When asked why he chose to attend the Asia-Pacific Economic Cooperation (APEC) Pathfinder Dialogue conference, Steven Galster says he sought to connect with “honest, charismatic government officials…[that were] willing to open up to the public about sensitive issues.” As the director and founder of the Freeland Foundation, which works to end wildlife and human trafficking through comprehensive capacity building support for law enforcement networks and public awareness campaigns featuring key opinion leaders, he recognized the event as a real opportunity.
The Bangkok conference, held in September 2013, gathered 200 representatives from more than 20 member nations from APEC, the Association of Southeast Asian Nations and the Pacific Islands Forum. ABA ROLI’s regional anti-corruption advisor (RACA) program played a central role in organizing the conference, which was hosted by the governments of Thailand and the United States, along with the United Nations Office on Drugs and Crime (UNODC) and the Organization for Economic Co-operation and Development. The event was widely attended by non-governmental organizations (NGOs) working to combat cross-border crimes in the region, as well as by ABA ROLI Director Rob Boone and other top anti-corruption officials from participating countries.
“As an NGO that navigates corruption to help good law enforcement officers fight transnational organized crime, we felt that we suddenly had a strong, caring friend on our side,” says Steven. “I’m sure others—from both government entities and NGOs—felt the same.”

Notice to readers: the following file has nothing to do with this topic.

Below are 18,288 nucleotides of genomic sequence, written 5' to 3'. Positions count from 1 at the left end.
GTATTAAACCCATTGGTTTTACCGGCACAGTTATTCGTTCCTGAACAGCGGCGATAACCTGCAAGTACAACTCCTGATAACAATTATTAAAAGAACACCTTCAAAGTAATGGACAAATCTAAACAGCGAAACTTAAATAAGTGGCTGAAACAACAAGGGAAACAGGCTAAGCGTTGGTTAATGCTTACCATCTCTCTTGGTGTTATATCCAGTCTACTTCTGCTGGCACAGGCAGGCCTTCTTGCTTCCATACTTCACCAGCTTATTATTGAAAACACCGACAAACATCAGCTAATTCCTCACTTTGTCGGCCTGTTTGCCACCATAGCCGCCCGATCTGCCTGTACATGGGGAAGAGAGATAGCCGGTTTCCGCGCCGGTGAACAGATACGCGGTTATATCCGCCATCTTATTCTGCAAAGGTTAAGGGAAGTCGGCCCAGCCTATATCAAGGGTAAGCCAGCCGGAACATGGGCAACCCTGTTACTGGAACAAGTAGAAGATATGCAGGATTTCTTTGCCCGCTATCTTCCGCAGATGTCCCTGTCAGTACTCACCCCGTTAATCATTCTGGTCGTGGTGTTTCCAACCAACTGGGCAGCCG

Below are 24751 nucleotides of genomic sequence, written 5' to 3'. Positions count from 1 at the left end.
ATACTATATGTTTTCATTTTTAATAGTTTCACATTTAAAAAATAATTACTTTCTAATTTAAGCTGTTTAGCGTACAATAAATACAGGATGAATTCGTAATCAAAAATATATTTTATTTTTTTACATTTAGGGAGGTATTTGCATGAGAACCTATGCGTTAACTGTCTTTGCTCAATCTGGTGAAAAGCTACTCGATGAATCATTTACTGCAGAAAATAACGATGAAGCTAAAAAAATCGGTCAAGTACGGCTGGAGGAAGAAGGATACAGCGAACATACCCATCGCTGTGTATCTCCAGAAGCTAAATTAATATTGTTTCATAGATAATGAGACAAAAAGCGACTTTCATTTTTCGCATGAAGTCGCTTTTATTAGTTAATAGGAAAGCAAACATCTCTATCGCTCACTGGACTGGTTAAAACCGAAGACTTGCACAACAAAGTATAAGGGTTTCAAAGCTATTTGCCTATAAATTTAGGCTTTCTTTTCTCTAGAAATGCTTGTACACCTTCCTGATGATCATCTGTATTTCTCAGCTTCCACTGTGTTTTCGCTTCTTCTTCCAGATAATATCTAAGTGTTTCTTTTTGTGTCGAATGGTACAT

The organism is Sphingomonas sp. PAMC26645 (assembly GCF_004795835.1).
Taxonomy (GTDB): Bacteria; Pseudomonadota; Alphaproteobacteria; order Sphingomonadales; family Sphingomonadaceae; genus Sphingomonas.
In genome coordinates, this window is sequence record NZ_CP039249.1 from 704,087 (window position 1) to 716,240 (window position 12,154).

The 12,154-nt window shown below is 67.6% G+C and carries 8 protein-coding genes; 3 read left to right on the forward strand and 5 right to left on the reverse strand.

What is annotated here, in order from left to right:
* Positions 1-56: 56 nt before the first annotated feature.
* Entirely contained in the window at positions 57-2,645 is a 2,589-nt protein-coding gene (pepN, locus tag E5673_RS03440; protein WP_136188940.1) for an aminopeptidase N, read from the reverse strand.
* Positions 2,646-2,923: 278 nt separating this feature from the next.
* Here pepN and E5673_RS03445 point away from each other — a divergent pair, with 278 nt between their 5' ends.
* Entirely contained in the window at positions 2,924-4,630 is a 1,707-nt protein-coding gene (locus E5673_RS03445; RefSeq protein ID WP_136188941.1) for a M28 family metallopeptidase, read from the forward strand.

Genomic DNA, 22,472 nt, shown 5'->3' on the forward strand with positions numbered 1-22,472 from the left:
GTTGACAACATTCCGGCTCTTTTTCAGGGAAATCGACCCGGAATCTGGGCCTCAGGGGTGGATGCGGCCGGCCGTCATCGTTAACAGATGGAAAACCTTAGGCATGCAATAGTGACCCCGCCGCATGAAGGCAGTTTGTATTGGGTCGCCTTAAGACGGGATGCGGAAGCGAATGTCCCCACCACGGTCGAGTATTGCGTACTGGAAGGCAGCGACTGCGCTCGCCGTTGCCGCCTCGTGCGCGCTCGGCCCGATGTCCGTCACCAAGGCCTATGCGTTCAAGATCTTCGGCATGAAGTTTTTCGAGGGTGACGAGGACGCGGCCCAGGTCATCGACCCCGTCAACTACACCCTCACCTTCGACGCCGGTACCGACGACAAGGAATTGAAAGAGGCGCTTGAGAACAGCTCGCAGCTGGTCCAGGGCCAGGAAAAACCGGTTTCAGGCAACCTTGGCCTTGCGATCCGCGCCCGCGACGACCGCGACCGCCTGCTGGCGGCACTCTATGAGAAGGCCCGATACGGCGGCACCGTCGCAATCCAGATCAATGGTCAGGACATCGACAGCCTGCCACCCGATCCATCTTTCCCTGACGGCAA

The substantive sessions developed as part of Pathfinder focused on combating illicit trade networks engaged in human trafficking, wildlife trafficking and money laundering, and emphasized the importance of inter-regional partnerships and mechanisms in addressing such crimes.
The event aimed to provide a high-level, multidisciplinary forum to foster open discussion around illicit trade networks. Many participants noted the rare opportunity to speak among one’s peers about successes and failures, with the hope that others might offer constructive advice and that they themselves would learn from the challenges of others.
“While it can seem daunting to fight the combined ills of corruption, money laundering and illicit trafficking,” says Rob—who previously served with UNODC and as a deputy assistant secretary of state for the U.S. Department of State’s Bureau of International Narcotics and Law Enforcement Affairs—“it is heartening to see the talent and commitment that so many professionals worldwide bring to bear to combat these crimes—these offenses against people, animals and our environment.”
Presentations emphasized how illicit trade harms citizens worldwide, adversely impacting the environment and public health and hampering prosperity and security.
“Pathfinder brought the elephant [i.e., corruption] into the room and let us all talk about it. That’s rare,” says Steven. “Even more rare are situations where NGO and government officials are talking about this sensitive subject together.” He and other participants expressed an interest in the conference continuing as an annual event, as well as excitement about the supplemental resources and year-round networking opportunities that the RACA program provides.
“I’m sure if we keep networking and talking about ways to fight transnational organized crime and corruption,” Steven says, “we’ll make faster progress by meeting as a large group at least once a year, and perhaps as working groups in between ... to wed our approaches and learn from each sector’s own experiences.”
To learn more about our regional anti-corruption work in Asia, contact the ABA Rule of Law Initiative at email@example.com.